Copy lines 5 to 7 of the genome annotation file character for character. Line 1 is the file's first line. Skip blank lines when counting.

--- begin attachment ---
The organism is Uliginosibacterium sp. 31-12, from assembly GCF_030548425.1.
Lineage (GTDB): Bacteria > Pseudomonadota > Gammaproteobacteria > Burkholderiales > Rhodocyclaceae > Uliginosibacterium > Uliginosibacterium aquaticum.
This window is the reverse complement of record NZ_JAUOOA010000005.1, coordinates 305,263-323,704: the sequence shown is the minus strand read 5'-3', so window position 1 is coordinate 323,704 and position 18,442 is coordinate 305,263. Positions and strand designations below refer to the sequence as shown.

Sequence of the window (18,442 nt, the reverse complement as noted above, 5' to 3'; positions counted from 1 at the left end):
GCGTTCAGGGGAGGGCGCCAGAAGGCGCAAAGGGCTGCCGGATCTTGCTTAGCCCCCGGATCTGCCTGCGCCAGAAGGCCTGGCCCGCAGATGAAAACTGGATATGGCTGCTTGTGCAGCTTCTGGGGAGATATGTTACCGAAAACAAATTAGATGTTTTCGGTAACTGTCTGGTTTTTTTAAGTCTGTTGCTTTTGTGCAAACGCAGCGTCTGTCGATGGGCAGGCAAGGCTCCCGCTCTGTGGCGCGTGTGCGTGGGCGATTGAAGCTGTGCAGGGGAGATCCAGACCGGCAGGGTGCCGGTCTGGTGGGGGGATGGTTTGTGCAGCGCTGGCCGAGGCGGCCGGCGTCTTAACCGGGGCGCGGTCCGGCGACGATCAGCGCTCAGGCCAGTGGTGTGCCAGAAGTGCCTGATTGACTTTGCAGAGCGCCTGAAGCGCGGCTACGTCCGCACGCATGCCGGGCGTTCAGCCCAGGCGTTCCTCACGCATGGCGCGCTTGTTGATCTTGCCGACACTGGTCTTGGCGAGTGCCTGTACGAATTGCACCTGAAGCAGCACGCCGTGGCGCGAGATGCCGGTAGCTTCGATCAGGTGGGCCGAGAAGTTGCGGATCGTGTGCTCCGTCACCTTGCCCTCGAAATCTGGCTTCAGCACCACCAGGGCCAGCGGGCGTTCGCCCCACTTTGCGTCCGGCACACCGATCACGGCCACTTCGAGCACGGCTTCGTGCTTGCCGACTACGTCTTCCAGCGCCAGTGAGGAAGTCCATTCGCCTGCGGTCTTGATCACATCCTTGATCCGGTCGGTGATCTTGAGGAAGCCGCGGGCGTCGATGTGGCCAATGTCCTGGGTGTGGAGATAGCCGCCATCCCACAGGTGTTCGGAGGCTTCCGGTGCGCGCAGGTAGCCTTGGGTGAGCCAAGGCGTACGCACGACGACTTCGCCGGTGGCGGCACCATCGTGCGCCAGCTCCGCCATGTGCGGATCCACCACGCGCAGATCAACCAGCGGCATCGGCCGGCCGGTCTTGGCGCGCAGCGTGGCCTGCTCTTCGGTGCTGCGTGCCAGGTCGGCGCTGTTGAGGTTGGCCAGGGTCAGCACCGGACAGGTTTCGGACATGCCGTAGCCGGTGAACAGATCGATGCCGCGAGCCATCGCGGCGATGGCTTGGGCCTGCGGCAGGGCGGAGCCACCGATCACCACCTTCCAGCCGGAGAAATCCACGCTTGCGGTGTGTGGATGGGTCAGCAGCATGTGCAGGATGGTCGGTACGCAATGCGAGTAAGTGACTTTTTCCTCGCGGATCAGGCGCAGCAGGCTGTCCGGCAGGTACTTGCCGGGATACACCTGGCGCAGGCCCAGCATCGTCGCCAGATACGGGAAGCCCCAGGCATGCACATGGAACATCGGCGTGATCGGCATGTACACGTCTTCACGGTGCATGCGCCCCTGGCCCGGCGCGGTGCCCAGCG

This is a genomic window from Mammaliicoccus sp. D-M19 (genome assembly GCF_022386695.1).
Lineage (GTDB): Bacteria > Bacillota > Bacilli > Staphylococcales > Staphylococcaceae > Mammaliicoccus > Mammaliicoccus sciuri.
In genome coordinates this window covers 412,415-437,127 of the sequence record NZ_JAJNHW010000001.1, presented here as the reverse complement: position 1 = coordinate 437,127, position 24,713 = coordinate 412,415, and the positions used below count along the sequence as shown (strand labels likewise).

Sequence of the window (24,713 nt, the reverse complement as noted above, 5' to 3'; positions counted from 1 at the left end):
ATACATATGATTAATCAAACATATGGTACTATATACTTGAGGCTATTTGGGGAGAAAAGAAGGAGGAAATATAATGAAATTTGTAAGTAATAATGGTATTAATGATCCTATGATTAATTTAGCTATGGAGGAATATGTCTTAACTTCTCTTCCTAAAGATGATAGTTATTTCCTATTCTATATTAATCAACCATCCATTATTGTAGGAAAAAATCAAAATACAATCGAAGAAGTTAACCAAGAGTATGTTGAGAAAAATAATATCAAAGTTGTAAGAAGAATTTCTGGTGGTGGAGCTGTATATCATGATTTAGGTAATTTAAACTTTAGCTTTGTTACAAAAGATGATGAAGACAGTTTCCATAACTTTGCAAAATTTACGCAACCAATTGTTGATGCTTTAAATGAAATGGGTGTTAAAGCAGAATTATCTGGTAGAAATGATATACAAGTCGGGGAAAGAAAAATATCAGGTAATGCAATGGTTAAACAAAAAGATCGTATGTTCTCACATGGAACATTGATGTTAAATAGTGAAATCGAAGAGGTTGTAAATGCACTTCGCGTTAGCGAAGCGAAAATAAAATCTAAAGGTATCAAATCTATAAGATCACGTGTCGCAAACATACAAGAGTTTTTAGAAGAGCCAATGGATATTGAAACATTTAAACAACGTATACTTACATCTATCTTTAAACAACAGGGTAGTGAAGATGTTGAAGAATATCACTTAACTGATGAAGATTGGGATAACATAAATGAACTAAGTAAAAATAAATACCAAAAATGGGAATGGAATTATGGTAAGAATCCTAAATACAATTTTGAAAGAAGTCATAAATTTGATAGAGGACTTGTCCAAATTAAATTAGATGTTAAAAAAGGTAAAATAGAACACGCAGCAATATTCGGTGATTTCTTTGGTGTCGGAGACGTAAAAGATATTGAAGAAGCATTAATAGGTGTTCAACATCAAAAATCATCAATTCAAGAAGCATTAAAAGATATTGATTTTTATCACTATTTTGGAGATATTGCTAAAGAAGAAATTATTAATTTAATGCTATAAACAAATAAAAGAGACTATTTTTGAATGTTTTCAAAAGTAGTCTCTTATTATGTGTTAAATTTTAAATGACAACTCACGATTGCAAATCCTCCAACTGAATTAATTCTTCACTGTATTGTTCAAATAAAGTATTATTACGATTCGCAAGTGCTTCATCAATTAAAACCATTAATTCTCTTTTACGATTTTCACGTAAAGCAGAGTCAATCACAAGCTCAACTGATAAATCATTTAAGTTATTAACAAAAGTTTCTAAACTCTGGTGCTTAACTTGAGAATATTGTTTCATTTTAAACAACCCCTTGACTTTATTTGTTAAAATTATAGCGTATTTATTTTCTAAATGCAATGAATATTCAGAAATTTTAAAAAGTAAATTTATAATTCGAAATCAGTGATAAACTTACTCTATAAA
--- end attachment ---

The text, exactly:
GCGTTCAGGGGAGGGCGCCAGAAGGCGCAAAGGGCTGCCGGATCTTGCTTAGCCCCCGGATCTGCCTGCGCCAGAAGGCCTGGCCCGCAGATGAAAACTGGATATGGCTGCTTGTGCAGCTTCTGGGGAGATATGTTACCGAAAACAAATTAGATGTTTTCGGTAACTGTCTGGTTTTTTTAAGTCTGTTGCTTTTGTGCAAACGCAGCGTCTGTCGATGGGCAGGCAAGGCTCCCGCTCTGTGGCGCGTGTGCGTGGGCGATTGAAGCTGTGCAGGGGAGATCCAGACCGGCAGGGTGCCGGTCTGGTGGGGGGATGGTTTGTGCAGCGCTGGCCGAGGCGGCCGGCGTCTTAACCGGGGCGCGGTCCGGCGACGATCAGCGCTCAGGCCAGTGGTGTGCCAGAAGTGCCTGATTGACTTTGCAGAGCGCCTGAAGCGCGGCTACGTCCGCACGCATGCCGGGCGTTCAGCCCAGGCGTTCCTCACGCATGGCGCGCTTGTTGATCTTGCCGACACTGGTCTTGGCGAGTGCCTGTACGAATTGCACCTGAAGCAGCACGCCGTGGCGCGAGATGCCGGTAGCTTCGATCAGGTGGGCCGAGAAGTTGCGGATCGTGTGCTCCGTCACCTTGCCCTCGAAATCTGGCTTCAGCACCACCAGGGCCAGCGGGCGTTCGCCCCACTTTGCGTCCGGCACACCGATCACGGCCACTTCGAGCACGGCTTCGTGCTTGCCGACTACGTCTTCCAGCGCCAGTGAGGAAGTCCATTCGCCTGCGGTCTTGATCACATCCTTGATCCGGTCGGTGATCTTGAGGAAGCCGCGGGCGTCGATGTGGCCAATGTCCTGGGTGTGGAGATAGCCGCCATCCCACAGGTGTTCGGAGGCTTCCGGTGCGCGCAGGTAGCCTTGGGTGAGCCAAGGCGTACGCACGACGACTTCGCCGGTGGCGGCACCATCGTGCGCCAGCTCCGCCATGTGCGGATCCACCACGCGCAGATCAACCAGCGGCATCGGCCGGCCGGTCTTGGCGCGCAGCGTGGCCTGCTCTTCGGTGCTGCGTGCCAGGTCGGCGCTGTTGAGGTTGGCCAGGGTCAGCACCGGACAGGTTTCGGACATGCCGTAGCCGGTGAACAGATCGATGCCGCGAGCCATCGCGGCGATGGCTTGGGCCTGCGGCAGGGCGGAGCCACCGATCACCACCTTCCAGCCGGAGAAATCCACGCTTGCGGTGTGTGGATGGGTCAGCAGCATGTGCAGGATGGTCGGTACGCAATGCGAGTAAGTGACTTTTTCCTCGCGGATCAGGCGCAGCAGGCTGTCCGGCAGGTACTTGCCGGGATACACCTGGCGCAGGCCCAGCATCGTCGCCAGATACGGGAAGCCCCAGGCATGCACATGGAACATCGGCGTGATCGGCATGTACACGTCTTCACGGTGCATGCGCCCCTGGCCCGGCGCGGTGCCCAGCG

This is a genomic window from Mammaliicoccus sp. D-M19 (genome assembly GCF_022386695.1).
Lineage (GTDB): Bacteria > Bacillota > Bacilli > Staphylococcales > Staphylococcaceae > Mammaliicoccus > Mammaliicoccus sciuri.